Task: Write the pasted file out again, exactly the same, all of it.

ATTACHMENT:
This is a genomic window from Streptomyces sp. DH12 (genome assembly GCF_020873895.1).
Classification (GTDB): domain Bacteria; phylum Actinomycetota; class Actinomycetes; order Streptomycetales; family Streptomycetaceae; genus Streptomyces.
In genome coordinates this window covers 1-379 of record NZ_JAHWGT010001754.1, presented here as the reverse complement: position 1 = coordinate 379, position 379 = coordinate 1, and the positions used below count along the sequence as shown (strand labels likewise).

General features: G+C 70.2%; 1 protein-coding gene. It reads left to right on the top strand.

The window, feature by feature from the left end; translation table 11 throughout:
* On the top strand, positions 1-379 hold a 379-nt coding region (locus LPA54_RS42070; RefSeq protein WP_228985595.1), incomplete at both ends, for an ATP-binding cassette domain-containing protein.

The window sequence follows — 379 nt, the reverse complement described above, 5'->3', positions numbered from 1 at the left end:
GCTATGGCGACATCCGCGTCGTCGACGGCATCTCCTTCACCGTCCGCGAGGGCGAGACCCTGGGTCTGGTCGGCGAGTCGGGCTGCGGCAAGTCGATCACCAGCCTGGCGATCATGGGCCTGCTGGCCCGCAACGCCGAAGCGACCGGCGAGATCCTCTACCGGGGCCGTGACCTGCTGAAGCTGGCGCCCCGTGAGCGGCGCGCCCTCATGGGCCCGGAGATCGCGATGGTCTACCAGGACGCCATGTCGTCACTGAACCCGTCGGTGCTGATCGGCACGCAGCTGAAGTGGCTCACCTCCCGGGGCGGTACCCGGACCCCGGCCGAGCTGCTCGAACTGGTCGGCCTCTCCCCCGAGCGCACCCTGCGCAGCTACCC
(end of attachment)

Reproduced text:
This is a genomic window from Streptomyces sp. DH12 (genome assembly GCF_020873895.1).
Classification (GTDB): domain Bacteria; phylum Actinomycetota; class Actinomycetes; order Streptomycetales; family Streptomycetaceae; genus Streptomyces.
In genome coordinates this window covers 1-379 of record NZ_JAHWGT010001754.1, presented here as the reverse complement: position 1 = coordinate 379, position 379 = coordinate 1, and the positions used below count along the sequence as shown (strand labels likewise).

General features: G+C 70.2%; 1 protein-coding gene. It reads left to right on the top strand.

The window, feature by feature from the left end; translation table 11 throughout:
* On the top strand, positions 1-379 hold a 379-nt coding region (locus LPA54_RS42070; RefSeq protein WP_228985595.1), incomplete at both ends, for an ATP-binding cassette domain-containing protein.

The window sequence follows — 379 nt, the reverse complement described above, 5'->3', positions numbered from 1 at the left end:
GCTATGGCGACATCCGCGTCGTCGACGGCATCTCCTTCACCGTCCGCGAGGGCGAGACCCTGGGTCTGGTCGGCGAGTCGGGCTGCGGCAAGTCGATCACCAGCCTGGCGATCATGGGCCTGCTGGCCCGCAACGCCGAAGCGACCGGCGAGATCCTCTACCGGGGCCGTGACCTGCTGAAGCTGGCGCCCCGTGAGCGGCGCGCCCTCATGGGCCCGGAGATCGCGATGGTCTACCAGGACGCCATGTCGTCACTGAACCCGTCGGTGCTGATCGGCACGCAGCTGAAGTGGCTCACCTCCCGGGGCGGTACCCGGACCCCGGCCGAGCTGCTCGAACTGGTCGGCCTCTCCCCCGAGCGCACCCTGCGCAGCTACCC